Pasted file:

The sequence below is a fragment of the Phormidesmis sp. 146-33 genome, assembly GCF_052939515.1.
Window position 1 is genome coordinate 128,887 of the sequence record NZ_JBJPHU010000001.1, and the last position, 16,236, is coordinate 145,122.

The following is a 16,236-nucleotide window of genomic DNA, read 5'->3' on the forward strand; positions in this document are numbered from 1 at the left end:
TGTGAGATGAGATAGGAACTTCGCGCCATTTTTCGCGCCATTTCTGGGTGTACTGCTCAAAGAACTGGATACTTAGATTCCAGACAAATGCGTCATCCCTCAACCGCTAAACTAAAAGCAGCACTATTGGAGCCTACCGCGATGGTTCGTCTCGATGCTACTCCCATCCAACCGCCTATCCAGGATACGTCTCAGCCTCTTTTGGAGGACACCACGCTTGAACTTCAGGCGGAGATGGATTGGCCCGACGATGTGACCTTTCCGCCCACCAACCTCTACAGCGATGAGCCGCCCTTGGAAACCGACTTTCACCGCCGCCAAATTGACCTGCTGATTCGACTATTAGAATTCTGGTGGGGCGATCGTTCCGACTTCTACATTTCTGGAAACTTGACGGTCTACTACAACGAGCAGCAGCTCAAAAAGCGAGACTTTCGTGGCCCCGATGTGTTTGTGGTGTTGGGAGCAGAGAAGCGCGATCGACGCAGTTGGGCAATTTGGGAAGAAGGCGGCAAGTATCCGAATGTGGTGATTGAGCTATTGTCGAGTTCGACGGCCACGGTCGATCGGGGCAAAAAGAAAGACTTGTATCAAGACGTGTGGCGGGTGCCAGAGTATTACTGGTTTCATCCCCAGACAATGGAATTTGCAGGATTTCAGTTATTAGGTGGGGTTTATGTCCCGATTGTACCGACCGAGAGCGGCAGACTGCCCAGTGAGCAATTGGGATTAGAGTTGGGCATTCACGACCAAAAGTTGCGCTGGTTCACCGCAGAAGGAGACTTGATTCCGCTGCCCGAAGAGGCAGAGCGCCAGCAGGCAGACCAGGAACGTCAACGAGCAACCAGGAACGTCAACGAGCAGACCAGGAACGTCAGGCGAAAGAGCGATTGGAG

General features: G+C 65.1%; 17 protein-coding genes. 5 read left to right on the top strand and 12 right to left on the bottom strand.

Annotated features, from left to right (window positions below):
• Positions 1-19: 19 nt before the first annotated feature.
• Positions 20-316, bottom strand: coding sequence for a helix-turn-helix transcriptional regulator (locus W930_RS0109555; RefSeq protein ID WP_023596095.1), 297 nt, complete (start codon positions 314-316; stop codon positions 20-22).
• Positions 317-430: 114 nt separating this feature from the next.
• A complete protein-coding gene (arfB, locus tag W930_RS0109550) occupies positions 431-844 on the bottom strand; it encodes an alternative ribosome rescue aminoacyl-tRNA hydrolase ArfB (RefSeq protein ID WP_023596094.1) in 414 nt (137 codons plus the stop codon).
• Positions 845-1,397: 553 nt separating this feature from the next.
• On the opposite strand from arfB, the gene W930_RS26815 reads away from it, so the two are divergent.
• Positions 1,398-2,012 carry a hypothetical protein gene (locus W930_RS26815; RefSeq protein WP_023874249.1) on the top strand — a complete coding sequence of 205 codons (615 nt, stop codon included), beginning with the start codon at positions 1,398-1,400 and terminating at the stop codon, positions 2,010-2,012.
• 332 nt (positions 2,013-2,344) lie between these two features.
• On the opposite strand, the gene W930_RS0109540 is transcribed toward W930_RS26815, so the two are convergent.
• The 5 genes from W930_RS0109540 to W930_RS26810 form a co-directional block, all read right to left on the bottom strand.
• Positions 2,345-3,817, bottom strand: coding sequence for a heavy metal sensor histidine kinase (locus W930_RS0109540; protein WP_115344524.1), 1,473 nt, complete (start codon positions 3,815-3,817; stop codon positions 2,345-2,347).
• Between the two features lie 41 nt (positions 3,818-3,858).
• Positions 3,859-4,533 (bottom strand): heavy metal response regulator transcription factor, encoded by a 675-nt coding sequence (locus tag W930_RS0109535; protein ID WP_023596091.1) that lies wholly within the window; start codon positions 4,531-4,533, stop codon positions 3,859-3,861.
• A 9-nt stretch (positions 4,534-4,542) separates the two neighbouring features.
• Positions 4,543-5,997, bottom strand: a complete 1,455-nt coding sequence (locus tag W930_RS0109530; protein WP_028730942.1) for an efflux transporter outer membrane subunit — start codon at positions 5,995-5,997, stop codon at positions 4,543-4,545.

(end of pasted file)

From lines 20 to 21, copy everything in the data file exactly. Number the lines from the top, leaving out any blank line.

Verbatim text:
• A 9-nt stretch (positions 4,534-4,542) separates the two neighbouring features.
• Positions 4,543-5,997, bottom strand: a complete 1,455-nt coding sequence (locus tag W930_RS0109530; protein WP_028730942.1) for an efflux transporter outer membrane subunit — start codon at positions 5,995-5,997, stop codon at positions 4,543-4,545.